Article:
Despite it all, I find my heart full–though my body exhausted.

Not to exacerbate an old trope, but I clearly do not do this job for the money. In fact, I am currently living on my cousin’s couch because with my salary alone I cannot afford a place to rent or buy in the Metro area. I have come to terms with the fact that I make only a few thousand over poverty-line in the United States (as a college-educated Honors graduate) because working with these kids has spoiled me. I cannot imagine sitting at a desk from 9-5 organizing spreadsheets when I have the privilege of hanging out with kids and reading Shakespeare all day. I mean, I’m living the dream, right?

However, today–unlike others–I am not crying because a student just overcame her eating disorder or because a boy confided his depression to prevent him from committing suicide. No, I’m not crying tears of joy or tears of pride today. Instead, I am in tears because some people don’t trust my ability to do my job. 

I do my job wholeheartedly. I push. I agitate. You will not find me putting on movies and having my students answer questions out of a textbook. I work to transform my classroom into a relevant, meaningful place that requires critical thinking. Yes, critical thinking. Schools and parents love to hear that term until it means their kids ask them questions, discuss lessons outside of class, and engage in meaningful (albeit sometimes controversial) conversations. Aristotle says, “it is the mark of an educated mind to entertain a thought without accepting it.” My job is to make kids think. Even if it makes you uncomfortable. If you can’t trust me to not indoctrinate your child into whatever political or religious beliefs I have, at least trust your children enough to be able to think for themselves. I know I do. 

As a society, we need to start trusting professionals to do their job–I’m guilty of it too. Do I really think my Google search on Web MD is more informative than 8 years of medical school?

I know it is hard, but please trust that I am doing what I think is best for our kids. Why else would I go thousands of dollars into student debt just to spend all of my weekends grading essays?*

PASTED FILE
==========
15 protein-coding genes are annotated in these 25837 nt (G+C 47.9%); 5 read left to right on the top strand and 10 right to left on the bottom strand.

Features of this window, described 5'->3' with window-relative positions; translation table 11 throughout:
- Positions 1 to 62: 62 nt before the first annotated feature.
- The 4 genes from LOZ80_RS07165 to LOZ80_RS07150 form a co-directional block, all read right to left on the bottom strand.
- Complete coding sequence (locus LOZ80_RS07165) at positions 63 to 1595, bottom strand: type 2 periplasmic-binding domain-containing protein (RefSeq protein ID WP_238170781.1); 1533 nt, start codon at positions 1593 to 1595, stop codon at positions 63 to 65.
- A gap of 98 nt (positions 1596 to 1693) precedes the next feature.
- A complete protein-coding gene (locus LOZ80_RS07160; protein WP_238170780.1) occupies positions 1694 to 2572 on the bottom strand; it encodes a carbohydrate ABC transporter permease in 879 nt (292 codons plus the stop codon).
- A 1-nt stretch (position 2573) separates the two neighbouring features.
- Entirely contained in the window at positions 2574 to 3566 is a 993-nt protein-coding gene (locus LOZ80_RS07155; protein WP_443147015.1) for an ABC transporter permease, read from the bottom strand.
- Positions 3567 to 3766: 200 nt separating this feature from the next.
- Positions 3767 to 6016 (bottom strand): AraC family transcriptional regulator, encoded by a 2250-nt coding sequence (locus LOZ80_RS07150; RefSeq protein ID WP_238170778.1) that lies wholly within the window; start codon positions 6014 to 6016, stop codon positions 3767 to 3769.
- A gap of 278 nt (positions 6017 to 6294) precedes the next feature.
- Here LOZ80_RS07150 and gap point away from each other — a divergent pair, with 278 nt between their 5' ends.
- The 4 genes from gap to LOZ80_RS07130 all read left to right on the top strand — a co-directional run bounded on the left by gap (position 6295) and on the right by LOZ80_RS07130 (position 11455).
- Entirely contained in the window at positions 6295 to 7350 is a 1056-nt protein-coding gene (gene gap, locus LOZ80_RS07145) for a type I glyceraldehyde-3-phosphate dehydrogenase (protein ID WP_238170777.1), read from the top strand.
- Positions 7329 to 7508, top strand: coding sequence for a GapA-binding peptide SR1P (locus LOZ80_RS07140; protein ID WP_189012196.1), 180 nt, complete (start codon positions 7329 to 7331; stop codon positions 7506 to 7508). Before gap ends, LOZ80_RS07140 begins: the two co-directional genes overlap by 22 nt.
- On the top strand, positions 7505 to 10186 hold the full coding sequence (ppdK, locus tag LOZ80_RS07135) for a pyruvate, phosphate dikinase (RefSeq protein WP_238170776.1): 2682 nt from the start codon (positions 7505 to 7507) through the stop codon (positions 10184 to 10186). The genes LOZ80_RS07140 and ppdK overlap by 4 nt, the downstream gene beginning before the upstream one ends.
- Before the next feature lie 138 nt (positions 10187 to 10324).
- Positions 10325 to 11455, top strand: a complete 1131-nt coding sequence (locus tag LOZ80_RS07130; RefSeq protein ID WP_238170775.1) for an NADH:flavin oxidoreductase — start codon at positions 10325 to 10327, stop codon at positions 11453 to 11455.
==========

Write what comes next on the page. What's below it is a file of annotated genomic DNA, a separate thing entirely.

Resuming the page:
I do it because I love your kid. I do it because I trust your kid is an awesome human being who will contribute greats things to the world. And I know all my extra work is worth it.

I know the other famous trope: we can’t trust teachers because they have an agenda. And I will be the first to admit that I do have an agenda. What is my agenda?

My “agenda” is to empower each individual student to recognize his or her value and to develop the skills necessary to confidently achieve their dreams with integrity.

I understand if you cannot trust me because of my “agenda,” but please, let me do my job.

*Due to the generosity of my mom, I am not afflicted with student loans–but many teachers do face unsurmountable debt due to the cost of the degree versus professional income.  






Can poetry heal anxiety? Probably not, but we will see.

It strikes at the most interesting times. The pain. The panic. The anxiety.

From curled up with tea and Netflix to pacing and shortness of breath–it happens instantly. At any time.

“Triggers,” they say.

How do you know what makes you anxious when it seems everything can? How can you possibly know what triggers it? At this point, I have it narrowed down to… Oxygen? H20 maybe?

It is at these times of hyperventilation and crippling depression that I lather on my essential oils: pure lavender and some relaxation blends. I honestly do not think they do anything. The only consolation is that for a fraction of a minute, I feel like I have the control to heal my body instead of letting it destroy itself on its own. But it is fleeting. It doesn’t work. Not once the anxiety attack has started. Nothing can stop it or make it feel better. It just has to run its course. So the origin of the anxiety–feeling out of control–manifests itself until complete submission. It is a cruel self-fulfilling prophecy.


At this point in my blog, I like to write some great insight I have learned from my tribulation. Like take five ten second breaths in-through-the-nose-out-through-the-mouth. Rub the “miraculous” lavender oil into your palms and temples. Go for a walk. Pet a dog.

Sometimes it works. And sometimes I sit in complete desperation on an empty blog screen in the hope that writing will help (it is not by the way–not this time).

The unfortunate reality of living with anxiety is that it cannot be magically  healed with a teaspoon of sugar.

But maybe it can with the magic of poetry–something as abstract as the random attacks of anxiety? Let’s find out.

take me

it all flashes back when I see those lights
take one
the sweet tunes of snow patrol
take two 
i can smell it in the closet
take three
the crunching of the autumn leaves
take me

i want another scene

no, i don’t– 
not with you
(oh but i do) 

it’s a new film
so don’t make a mess
but i’m the same actress. 

I don’t think it worked. Unless you define poetry as an attempt to understand–because now I do.